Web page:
George Osborne's upbeat UK's economic outlook in his Autumn Statement has been undermined by the government's Office of Budget Responsibility, which warned that the pace of recovery starts to slow next year.
The OBR, the government's independent forecaster, warned in its latest economic outlook that the UK's growth is set to slow down next year to nearly half of its current pace, after the economy grew 0.8% in the third quarter of 2013.
The OBR wrote: "We do not expect the quarterly growth rates seen during 2013 to be sustained in 2014."
"While consumer confidence, credit conditions and the housing market have improved, productivity and real earnings growth have remained weak. Ultimately, productivity-driven growth in real earnings is necessary to sustain the recovery.
The OBR said growth is set to slow to around "0.5% a quarter through 2014", with risks that it could turn out higher or lower than predicted. The forecaster expected the UK economic recovery to gather pace through 2015 as productivity growth and real earnings recover, however it warned: "Our forecast for annual growth in 2014 is slightly higher than our forecast for 2015".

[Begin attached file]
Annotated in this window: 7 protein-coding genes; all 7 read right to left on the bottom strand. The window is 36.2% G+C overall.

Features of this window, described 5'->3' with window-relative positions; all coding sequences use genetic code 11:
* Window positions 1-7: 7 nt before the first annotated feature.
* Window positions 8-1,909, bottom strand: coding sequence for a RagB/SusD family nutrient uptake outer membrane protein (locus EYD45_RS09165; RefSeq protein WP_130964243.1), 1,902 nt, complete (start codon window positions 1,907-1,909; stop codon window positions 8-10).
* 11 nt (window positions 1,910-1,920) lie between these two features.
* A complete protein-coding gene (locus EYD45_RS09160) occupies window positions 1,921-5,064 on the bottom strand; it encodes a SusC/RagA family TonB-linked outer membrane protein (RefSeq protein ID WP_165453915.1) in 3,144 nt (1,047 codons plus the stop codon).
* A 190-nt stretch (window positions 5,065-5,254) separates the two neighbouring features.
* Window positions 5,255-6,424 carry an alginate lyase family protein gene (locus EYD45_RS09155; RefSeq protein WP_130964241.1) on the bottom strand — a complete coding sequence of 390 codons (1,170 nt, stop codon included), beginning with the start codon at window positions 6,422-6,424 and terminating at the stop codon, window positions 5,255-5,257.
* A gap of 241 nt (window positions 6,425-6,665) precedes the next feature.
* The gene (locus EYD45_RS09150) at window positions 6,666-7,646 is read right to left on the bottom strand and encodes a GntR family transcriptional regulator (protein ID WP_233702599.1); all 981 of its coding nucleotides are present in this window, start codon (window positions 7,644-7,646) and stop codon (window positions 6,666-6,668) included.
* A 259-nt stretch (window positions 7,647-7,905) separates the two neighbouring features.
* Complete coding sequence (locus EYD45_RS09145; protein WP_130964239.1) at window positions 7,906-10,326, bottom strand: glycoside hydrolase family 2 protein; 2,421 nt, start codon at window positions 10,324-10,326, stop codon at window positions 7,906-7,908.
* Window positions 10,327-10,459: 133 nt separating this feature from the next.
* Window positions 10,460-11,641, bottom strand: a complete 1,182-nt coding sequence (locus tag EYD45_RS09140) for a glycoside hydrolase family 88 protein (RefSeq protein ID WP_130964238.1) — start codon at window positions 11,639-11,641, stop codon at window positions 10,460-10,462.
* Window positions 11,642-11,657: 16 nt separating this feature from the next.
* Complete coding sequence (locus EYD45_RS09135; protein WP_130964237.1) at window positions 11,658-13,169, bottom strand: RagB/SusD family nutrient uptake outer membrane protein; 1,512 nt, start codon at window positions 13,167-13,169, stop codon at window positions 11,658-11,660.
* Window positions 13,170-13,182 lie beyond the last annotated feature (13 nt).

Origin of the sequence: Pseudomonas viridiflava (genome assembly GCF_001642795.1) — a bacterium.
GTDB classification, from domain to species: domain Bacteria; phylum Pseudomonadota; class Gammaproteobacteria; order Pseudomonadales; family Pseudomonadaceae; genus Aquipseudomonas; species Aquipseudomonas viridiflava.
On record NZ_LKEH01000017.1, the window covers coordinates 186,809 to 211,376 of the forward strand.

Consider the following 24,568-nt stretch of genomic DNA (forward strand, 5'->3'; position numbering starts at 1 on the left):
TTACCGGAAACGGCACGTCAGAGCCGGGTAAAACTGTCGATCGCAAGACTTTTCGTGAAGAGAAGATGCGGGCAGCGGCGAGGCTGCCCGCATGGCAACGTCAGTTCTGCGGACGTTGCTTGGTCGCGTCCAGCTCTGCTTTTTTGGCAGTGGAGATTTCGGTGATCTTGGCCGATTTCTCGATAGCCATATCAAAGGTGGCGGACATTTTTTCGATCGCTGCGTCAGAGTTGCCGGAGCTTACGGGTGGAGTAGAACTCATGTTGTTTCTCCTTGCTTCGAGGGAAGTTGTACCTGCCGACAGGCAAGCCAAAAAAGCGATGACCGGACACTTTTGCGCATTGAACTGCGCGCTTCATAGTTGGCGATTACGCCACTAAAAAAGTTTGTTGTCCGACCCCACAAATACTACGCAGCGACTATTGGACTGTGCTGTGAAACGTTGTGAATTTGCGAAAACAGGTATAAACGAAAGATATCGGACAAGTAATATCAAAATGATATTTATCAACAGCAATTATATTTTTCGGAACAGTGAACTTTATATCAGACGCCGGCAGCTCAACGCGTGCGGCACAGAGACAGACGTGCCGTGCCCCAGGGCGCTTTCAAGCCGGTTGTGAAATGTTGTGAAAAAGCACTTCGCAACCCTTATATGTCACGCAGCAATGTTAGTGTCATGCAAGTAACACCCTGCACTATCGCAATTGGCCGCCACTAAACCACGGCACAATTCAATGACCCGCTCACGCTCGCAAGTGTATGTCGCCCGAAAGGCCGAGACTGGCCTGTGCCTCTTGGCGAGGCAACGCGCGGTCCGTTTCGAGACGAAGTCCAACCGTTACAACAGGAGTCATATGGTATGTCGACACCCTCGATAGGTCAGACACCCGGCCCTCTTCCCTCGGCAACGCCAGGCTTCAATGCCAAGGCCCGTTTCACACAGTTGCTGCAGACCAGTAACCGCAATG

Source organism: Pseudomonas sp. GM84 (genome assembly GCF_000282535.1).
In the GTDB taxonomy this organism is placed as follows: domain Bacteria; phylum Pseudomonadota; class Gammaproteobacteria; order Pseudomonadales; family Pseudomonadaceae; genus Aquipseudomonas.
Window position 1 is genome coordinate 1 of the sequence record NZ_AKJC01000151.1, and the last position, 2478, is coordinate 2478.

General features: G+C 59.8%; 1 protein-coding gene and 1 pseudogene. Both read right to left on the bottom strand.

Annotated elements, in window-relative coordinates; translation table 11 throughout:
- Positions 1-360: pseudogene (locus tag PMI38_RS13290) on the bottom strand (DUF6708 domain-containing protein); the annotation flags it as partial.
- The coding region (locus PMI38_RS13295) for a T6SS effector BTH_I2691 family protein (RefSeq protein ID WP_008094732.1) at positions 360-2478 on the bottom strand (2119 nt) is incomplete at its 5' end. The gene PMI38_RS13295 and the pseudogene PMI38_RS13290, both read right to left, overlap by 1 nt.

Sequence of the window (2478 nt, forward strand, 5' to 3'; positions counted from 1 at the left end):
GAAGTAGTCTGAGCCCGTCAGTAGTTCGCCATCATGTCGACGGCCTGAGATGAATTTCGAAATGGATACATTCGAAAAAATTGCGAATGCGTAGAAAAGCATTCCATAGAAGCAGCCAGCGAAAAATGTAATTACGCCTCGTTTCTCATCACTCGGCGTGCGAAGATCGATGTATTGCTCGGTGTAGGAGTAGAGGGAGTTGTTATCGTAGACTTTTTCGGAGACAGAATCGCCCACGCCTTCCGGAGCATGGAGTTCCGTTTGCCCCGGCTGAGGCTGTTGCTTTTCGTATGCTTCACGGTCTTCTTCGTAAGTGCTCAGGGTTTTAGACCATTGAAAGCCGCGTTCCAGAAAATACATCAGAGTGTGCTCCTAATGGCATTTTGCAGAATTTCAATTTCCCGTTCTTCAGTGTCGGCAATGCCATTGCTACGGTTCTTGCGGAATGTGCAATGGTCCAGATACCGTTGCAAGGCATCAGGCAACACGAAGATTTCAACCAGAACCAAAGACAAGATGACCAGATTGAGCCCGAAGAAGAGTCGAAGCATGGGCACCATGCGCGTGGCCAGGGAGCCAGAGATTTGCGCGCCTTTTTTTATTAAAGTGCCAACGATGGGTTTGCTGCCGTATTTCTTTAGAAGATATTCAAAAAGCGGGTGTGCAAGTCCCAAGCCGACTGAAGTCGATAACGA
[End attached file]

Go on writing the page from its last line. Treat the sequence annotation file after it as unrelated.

The OBR has upgraded its growth forecast for 2014 to 2.4%, up from 1.8% at the time of this March's Budget. For 2015, the forecaster expects the UK to grow 2.2%, down from 2.3% in March.
The Chancellor managed to find good news to tell on growth in his Autumn Statement today, as he told the Commons:
"At the time of the Budget in March, the OBR forecast that growth this year would be 0.6 per cent. Today, they more than double that forecast – and estimate growth will be 1.4 per cent."
But compared to what the OBR was forecasting for growth back in 2010, the picture does not look so good.
Writing on the Huffington Post UK, IPPR senior economist Tony Dolphin said: "At the time of the June 2010 Budget, the Office for Budget Responsibility (OBR) forecast that the economy would grow by 8.2% between 2010 and 2013; the likely outturn, based on the forecasts it published today, is just 2.7% - one-third the expected rate."
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